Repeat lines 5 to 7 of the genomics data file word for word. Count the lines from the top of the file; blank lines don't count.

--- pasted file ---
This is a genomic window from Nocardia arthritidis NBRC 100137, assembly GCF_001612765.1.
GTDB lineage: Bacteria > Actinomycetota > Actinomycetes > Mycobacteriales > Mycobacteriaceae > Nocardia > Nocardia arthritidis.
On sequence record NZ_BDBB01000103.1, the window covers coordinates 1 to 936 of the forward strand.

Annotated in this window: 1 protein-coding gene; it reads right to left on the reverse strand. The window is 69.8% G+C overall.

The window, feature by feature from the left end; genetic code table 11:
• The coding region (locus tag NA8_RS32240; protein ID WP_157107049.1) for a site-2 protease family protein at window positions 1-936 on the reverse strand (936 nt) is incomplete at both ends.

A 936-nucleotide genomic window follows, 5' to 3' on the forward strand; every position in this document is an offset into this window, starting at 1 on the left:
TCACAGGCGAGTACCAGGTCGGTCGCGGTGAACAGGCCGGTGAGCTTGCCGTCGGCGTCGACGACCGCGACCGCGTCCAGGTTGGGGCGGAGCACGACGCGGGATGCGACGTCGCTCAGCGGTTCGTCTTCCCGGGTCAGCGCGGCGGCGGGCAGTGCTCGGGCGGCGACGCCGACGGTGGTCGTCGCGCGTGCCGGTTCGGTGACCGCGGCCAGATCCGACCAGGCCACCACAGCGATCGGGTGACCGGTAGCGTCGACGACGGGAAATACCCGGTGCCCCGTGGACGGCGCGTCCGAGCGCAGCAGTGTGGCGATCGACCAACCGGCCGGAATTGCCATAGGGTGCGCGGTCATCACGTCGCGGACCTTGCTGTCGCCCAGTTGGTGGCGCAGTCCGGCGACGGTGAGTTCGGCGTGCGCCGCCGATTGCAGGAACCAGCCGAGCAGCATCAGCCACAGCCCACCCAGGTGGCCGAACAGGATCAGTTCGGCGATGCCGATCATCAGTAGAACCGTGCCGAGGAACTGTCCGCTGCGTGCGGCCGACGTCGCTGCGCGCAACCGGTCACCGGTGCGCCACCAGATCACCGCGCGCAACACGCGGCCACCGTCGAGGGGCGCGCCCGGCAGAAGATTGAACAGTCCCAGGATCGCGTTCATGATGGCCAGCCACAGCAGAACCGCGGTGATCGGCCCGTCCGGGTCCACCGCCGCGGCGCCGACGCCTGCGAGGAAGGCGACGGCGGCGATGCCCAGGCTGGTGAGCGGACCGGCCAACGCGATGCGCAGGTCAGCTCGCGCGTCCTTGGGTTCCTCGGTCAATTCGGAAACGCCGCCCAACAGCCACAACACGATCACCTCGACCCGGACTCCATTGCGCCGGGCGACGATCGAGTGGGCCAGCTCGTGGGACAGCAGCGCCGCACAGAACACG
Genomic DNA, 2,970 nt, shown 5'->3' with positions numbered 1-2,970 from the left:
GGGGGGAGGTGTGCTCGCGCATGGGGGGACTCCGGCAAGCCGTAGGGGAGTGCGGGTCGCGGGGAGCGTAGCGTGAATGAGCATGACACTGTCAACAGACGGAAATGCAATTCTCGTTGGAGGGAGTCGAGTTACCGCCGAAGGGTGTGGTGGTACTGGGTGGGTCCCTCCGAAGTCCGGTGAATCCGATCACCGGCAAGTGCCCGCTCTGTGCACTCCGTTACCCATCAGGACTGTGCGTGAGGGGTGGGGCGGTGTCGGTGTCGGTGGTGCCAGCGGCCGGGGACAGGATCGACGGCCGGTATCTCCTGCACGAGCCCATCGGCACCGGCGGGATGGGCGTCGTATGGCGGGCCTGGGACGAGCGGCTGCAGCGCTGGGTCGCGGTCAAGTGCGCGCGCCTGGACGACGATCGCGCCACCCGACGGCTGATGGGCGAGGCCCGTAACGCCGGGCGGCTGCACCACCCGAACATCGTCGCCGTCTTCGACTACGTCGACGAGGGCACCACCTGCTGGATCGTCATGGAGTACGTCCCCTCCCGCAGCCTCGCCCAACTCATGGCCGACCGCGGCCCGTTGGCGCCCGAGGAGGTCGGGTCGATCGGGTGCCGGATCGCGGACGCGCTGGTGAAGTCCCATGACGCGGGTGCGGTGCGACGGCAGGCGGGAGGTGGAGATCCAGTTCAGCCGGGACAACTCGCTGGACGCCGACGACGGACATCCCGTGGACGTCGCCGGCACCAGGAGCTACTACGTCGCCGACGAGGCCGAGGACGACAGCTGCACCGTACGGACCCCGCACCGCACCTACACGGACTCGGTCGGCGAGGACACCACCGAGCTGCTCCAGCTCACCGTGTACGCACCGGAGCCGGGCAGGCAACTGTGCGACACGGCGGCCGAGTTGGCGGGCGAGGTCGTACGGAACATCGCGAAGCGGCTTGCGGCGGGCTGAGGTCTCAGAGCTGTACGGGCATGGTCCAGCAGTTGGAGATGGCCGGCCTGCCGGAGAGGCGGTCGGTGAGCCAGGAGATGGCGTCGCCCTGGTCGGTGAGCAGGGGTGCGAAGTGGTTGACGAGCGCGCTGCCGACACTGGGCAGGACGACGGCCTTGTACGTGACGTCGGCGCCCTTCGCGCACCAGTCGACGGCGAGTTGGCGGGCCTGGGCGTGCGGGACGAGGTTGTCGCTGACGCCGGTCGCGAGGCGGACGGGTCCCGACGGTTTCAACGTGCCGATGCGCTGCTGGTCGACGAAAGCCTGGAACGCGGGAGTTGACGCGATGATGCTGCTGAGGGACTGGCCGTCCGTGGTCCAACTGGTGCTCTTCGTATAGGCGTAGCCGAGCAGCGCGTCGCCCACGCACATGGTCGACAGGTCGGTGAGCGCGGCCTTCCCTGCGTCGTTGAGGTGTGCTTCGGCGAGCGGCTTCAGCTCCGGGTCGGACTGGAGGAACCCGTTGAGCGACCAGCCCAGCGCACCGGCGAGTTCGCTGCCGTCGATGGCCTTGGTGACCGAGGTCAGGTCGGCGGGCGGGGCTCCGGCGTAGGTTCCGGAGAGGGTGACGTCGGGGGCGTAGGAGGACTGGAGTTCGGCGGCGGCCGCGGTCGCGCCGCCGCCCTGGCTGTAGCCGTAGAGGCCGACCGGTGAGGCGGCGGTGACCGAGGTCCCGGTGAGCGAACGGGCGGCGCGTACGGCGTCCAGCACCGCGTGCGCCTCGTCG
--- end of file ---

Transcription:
The window, feature by feature from the left end; genetic code table 11:
• The coding region (locus tag NA8_RS32240; protein ID WP_157107049.1) for a site-2 protease family protein at window positions 1-936 on the reverse strand (936 nt) is incomplete at both ends.

A 936-nucleotide genomic window follows, 5' to 3' on the forward strand; every position in this document is an offset into this window, starting at 1 on the left: